Many people would not agree with me, but here's a different viewpoint.
To me, criticism of videos is about 90% useless. I, for one, have never improved from the critique people have given me, but that doesn't mean I don't want it. I like it when people look into my video in depth, and I don't think it's a waste of time for the other person either.
Personally, I know every little thing that's wrong with my videos. I can name every instance in which there's something wrong, and there's typically 1 at least every 5 seconds. To me, something that's wrong probably isn't wrong to a lot of people, and that's why I typically release flawed videos, even though that sounds weird. People don't typically seem to care about those little things, or even the big ones, or even seem to notice them. I'm not saying everybody else is stupid and I know everything. I'm just saying, as an editor, I know my videos in and out. When someone points out a spot that is wrong, 99.99% of the time, it's something I already know, and that's why I'm never disconcerted or surprised when people point out those things. So I don't have a problem releasing something that's flawed in my eyes, or flawed in others' eyes, because I always feel comfortable knowing that it's flawed to me
, and nothing any body else says can make it any more flawed.
I'm also just lazy and I don't take my amvs as seriously, so I'm never hurt when someone doesn't like my videos.
However, critique, or just plain reactions, are the only reason I make amvs. It's not going to help me improve, but it's certainly going to drive me.
So typically, when I full on review something, I'm naming all the little things I see. I see these in my own amvs too, but unlike most people, to me they're important and also insignificant. For instance:
If I see an amv, I'm not watching for all the errors (unless it's blatantly obvious and I can't help it.) I watch it, and I enjoy it, don't, or have mixed feelings, whatever. On the other side, watching it again I see all these little things that could change. And me mentioning all these little things like I do isn't going to help the person. They're not going to go back and change their amv. And when they make a new, completely different amv, it's likely not going to help that either. Amvs are circumstantial, and therefore, so is critique. I could say something all-encompassing, like "watch your fades, there's too many," and maybe that'll help, but 90% of the time, I've never seen my critique help anybody. Do you ever seen an amv released by an editor after you gave them previous critique on a video and say "Wow, they took my advice!" You think telling them that that fade was out of place or that cut was too abrupt helped them make an entirely different video?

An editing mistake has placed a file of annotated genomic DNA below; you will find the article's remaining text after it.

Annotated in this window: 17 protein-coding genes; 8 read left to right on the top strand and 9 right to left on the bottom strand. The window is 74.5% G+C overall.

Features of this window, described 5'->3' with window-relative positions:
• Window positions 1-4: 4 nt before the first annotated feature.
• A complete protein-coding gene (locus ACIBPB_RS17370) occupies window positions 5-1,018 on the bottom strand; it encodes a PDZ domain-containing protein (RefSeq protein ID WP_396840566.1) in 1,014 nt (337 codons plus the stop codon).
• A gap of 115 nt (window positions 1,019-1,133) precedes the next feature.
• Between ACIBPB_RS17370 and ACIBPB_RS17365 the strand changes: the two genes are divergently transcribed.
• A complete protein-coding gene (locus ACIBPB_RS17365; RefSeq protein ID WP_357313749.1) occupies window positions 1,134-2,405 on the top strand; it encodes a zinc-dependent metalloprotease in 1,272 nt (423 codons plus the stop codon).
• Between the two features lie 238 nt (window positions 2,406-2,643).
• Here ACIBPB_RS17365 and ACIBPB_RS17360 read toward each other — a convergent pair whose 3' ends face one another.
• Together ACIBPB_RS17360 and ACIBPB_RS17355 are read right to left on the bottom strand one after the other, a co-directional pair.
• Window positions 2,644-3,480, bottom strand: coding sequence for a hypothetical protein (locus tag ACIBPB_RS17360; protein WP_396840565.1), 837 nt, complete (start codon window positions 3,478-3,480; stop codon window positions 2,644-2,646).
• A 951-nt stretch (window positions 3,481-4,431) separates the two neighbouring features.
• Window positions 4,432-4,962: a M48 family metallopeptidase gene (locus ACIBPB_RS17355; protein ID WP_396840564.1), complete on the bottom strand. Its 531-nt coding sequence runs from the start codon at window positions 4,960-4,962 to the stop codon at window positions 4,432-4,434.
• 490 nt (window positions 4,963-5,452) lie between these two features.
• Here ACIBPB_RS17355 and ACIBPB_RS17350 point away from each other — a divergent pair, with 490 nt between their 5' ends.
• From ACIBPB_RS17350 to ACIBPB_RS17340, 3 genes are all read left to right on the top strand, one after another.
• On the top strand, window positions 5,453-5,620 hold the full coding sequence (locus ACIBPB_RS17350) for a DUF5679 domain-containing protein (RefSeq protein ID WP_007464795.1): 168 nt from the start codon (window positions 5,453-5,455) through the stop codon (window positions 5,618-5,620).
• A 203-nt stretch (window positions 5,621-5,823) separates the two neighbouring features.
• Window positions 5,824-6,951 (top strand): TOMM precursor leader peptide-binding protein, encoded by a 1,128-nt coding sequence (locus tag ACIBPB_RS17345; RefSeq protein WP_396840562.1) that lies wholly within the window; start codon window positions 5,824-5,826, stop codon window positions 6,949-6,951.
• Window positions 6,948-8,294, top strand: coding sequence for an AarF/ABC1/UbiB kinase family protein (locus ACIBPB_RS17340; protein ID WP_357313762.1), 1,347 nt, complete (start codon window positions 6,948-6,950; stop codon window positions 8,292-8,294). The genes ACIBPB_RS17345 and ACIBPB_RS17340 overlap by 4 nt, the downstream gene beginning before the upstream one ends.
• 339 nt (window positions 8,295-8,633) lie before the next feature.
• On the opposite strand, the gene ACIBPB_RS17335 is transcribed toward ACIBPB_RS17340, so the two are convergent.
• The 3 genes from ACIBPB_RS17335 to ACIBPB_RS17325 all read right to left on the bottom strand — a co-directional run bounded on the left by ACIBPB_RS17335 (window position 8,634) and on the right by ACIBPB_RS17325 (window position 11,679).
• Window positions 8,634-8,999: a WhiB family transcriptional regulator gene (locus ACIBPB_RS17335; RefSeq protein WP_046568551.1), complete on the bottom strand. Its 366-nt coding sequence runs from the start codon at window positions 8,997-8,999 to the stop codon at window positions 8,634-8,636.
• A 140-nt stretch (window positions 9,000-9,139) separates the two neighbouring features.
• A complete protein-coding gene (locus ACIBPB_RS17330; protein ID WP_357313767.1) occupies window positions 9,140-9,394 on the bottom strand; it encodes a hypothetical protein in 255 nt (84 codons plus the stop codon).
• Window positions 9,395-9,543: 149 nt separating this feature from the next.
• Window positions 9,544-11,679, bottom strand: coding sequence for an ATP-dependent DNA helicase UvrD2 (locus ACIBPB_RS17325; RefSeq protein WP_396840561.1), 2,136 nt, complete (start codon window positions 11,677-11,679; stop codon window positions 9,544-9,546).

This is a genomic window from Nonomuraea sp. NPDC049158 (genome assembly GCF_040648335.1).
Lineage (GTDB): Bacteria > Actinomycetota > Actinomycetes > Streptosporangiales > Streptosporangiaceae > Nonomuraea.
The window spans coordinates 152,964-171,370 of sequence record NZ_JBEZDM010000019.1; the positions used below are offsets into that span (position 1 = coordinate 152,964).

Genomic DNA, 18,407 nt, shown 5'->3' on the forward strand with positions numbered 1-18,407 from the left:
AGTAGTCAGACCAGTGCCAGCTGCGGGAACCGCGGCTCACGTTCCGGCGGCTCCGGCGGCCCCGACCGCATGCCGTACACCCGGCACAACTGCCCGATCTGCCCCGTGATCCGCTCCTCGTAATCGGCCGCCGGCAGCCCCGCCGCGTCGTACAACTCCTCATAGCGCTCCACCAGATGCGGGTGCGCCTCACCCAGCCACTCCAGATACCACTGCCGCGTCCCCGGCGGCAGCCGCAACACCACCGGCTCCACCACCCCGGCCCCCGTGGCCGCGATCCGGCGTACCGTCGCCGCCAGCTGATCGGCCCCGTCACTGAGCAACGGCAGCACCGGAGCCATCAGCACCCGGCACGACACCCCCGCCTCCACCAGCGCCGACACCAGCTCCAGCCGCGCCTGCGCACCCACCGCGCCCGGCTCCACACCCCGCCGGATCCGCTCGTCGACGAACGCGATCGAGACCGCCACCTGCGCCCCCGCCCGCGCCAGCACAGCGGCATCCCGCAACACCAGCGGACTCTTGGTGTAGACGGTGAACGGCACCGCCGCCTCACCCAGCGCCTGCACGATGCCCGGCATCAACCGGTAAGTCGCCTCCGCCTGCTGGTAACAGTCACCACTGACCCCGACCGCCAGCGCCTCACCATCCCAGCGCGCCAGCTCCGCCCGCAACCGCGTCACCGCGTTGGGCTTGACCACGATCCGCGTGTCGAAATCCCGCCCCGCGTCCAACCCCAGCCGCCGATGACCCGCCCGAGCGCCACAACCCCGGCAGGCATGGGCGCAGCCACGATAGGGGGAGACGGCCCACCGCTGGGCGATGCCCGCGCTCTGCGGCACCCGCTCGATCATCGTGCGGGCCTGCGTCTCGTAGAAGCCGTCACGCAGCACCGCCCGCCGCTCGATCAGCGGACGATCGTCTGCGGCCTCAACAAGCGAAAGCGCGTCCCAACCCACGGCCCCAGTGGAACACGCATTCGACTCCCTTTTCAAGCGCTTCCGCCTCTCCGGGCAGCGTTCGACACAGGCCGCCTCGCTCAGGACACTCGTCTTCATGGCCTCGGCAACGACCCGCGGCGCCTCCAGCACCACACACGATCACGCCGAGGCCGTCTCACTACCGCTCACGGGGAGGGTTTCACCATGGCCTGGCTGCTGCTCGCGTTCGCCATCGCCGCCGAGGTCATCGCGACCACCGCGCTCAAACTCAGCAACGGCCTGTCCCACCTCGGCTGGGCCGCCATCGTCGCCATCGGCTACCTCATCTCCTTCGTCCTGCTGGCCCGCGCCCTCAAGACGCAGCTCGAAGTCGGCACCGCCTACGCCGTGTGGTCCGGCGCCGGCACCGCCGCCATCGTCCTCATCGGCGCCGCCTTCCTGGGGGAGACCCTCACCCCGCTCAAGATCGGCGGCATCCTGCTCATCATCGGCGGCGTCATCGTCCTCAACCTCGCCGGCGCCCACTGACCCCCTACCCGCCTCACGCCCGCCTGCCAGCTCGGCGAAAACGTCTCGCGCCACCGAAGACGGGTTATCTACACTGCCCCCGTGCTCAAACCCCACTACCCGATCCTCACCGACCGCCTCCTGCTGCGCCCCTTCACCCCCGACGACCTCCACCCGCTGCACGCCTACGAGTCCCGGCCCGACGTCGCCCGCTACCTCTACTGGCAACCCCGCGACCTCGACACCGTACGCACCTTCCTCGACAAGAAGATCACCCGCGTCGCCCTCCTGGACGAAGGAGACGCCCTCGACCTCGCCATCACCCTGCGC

If you gave them some advice like "watch your transitions next time," not even that's going to help. Watch what? What do I do? What's wrong?
You know why that person got better? Probably because they watched amvs. Or they just kept on editing. Or maybe someone gave them some critique that wasn't too generic, but not too specific to be useless either. And a lot of the time, nowadays, it's because they had beta testers. But a critic who improves the editor is the one that doesn't make comments like most people on here do. I will say, there are some pretty good ones, and I think they might have helped improve an editor from their comments, if they chose to take that advice. But ehhhhh, most the time, most comments you see nowadays... no.
So the reason I do it is for myself mostly. I might like the editor and the video, so I'll give them something more in-depth, because it's better to get "long" comments, but in the end, it's most beneficial to me, the reviewer, rather than the editor, because it keeps my mind thinking "critically," as someone before mentioned (can't remember who, kinda just skimmed through the posts lol.)